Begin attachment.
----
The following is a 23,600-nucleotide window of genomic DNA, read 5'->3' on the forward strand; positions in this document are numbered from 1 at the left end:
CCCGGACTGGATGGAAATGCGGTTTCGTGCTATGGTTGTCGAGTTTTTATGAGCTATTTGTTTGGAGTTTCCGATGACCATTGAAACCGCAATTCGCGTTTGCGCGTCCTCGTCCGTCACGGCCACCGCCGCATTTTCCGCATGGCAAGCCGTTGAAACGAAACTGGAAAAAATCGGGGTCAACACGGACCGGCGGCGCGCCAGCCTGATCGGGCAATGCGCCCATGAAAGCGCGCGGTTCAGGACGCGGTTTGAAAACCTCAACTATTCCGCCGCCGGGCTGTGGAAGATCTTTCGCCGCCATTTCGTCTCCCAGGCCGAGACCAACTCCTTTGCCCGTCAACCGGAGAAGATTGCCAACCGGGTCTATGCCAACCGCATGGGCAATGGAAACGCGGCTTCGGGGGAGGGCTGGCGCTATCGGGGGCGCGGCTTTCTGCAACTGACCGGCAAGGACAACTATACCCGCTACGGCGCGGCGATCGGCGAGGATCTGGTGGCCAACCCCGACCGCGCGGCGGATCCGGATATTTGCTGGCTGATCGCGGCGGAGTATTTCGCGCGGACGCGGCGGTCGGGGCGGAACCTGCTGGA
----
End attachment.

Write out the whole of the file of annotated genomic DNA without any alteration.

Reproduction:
The following is a 23,600-nucleotide window of genomic DNA, read 5'->3' on the forward strand; positions in this document are numbered from 1 at the left end:
CCCGGACTGGATGGAAATGCGGTTTCGTGCTATGGTTGTCGAGTTTTTATGAGCTATTTGTTTGGAGTTTCCGATGACCATTGAAACCGCAATTCGCGTTTGCGCGTCCTCGTCCGTCACGGCCACCGCCGCATTTTCCGCATGGCAAGCCGTTGAAACGAAACTGGAAAAAATCGGGGTCAACACGGACCGGCGGCGCGCCAGCCTGATCGGGCAATGCGCCCATGAAAGCGCGCGGTTCAGGACGCGGTTTGAAAACCTCAACTATTCCGCCGCCGGGCTGTGGAAGATCTTTCGCCGCCATTTCGTCTCCCAGGCCGAGACCAACTCCTTTGCCCGTCAACCGGAGAAGATTGCCAACCGGGTCTATGCCAACCGCATGGGCAATGGAAACGCGGCTTCGGGGGAGGGCTGGCGCTATCGGGGGCGCGGCTTTCTGCAACTGACCGGCAAGGACAACTATACCCGCTACGGCGCGGCGATCGGCGAGGATCTGGTGGCCAACCCCGACCGCGCGGCGGATCCGGATATTTGCTGGCTGATCGCGGCGGAGTATTTCGCGCGGACGCGGCGGTCGGGGCGGAACCTGCTGGA